Bloomberg Law
Free Newsletter Sign Up
Bloomberg Law
Advanced Search Go
Free Newsletter Sign Up

Lawyer’s Suit Against Private Prison for Recorded Calls Revived

Oct. 27, 2020, 6:30 PM

A criminal defense attorney who claims CoreCivic Inc. recorded privileged calls with her clients at a Nevada detention facility got her suit partly revived, because the statute of limitations may not bar all her claims, the Ninth Circuit said Tuesday.

Kathleen Bliss says she received discovery from the government in June 2016 which included recordings CoreCivic made of multiple privileged telephone calls between Bliss and one of her clients. Bliss says she complained to the government and the court, believing it would make CoreCivic stop, and resumed telephone communications with her clients at the Nevada facility. But the company allegedly continued to record calls between attorneys and their clients at the facility through February 2019.

Bliss brought a potential class action under Title III of the Omnibus Crime Control and Safe Streets Act of 1968 and Nevada’s largely identical wiretap act.

The district court ruled her claims were barred under a two-year statute of limitations. It reasoned that Bliss’ claims arose from CoreCivic’s call recording policy, and the statute of limitations for all calls intercepted under this protocol began running when the government first produced discovery putting Bliss on notice of the policy in June 2016.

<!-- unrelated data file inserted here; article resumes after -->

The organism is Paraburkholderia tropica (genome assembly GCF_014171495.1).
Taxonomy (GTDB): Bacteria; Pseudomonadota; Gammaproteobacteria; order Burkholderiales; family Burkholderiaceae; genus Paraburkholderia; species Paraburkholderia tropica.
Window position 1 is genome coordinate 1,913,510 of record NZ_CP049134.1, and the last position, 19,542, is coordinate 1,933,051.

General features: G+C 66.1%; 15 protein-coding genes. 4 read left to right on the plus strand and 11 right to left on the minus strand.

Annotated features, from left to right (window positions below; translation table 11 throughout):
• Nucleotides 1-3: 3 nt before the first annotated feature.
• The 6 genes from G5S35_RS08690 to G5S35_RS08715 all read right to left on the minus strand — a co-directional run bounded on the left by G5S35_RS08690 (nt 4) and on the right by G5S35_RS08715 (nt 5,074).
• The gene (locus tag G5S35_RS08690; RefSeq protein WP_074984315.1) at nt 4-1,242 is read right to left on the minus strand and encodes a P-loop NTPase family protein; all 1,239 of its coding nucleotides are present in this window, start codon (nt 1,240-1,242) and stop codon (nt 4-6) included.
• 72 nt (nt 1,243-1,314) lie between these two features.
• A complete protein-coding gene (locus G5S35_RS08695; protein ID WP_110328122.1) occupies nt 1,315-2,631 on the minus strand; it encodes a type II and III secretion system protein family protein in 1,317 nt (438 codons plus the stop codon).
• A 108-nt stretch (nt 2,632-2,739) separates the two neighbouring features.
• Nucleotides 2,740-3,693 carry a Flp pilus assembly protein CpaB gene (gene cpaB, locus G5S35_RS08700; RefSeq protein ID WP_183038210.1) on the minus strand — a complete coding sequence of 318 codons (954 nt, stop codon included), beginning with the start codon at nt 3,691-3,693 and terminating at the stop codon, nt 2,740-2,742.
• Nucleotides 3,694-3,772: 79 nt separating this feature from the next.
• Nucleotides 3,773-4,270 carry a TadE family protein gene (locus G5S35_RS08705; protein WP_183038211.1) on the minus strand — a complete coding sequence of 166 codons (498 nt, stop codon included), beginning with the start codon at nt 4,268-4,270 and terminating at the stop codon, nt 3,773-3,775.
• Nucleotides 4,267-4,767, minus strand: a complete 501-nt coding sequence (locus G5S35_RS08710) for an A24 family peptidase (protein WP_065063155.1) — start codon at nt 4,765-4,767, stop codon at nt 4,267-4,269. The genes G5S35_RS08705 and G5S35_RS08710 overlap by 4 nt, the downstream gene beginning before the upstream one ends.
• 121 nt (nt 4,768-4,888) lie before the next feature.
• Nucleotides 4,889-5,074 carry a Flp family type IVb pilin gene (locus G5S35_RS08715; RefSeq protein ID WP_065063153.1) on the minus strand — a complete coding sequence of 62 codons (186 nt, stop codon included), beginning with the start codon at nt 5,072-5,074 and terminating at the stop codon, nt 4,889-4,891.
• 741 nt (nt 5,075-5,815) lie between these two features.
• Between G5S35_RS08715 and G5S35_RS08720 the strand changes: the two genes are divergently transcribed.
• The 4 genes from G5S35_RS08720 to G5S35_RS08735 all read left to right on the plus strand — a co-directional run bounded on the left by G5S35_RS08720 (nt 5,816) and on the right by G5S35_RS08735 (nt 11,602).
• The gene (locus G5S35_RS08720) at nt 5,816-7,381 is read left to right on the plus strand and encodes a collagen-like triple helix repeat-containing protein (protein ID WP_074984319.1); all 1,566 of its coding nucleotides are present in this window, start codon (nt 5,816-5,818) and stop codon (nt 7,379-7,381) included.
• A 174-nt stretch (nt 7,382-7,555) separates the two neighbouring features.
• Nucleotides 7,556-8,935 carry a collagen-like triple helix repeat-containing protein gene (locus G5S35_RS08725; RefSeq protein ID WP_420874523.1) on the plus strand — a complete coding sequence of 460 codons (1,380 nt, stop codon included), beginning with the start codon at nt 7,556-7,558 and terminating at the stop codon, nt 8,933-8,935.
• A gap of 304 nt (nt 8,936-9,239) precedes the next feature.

The U.S. Court of Appeals for the Ninth Circuit partially reversed.

A plaintiff must bring an action under the wiretap law no “later than two years after the date upon which the claimant first has a reasonable opportunity to discover the violation.”

Each intercepted phone call qualifies as a discrete “violation,” triggering its own limitations period, the court said. “There simply is no textual basis for morphing what otherwise would be considered separate violations into a single violation because they flow from a common practice or scheme,” it added.

The district court must determine when Bliss first had a reasonable opportunity to discover that her calls made after June 2016 were still being recorded, the appeals court said.

The opinion was written by Judge Danielle J. Hunsaker and joined by Judges Eric D. Miller and Patrick J. Schiltz, sitting by designation from the District of Minnesota.

Nichols Kaster PLLP and Paul Padda Law PLLC represent Bliss. Struck Love Bojanowski & Acedo PLC and Dennett Winspear LLP represent CoreCivic.

The case is Bliss v. CoreCivic Inc., 9th Cir., No. 19-16167, 10/27/20.

To contact the reporter on this story: Brian Flood in Washington at

To contact the editors responsible for this story: Rob Tricchinelli at; Nicholas Datlowe at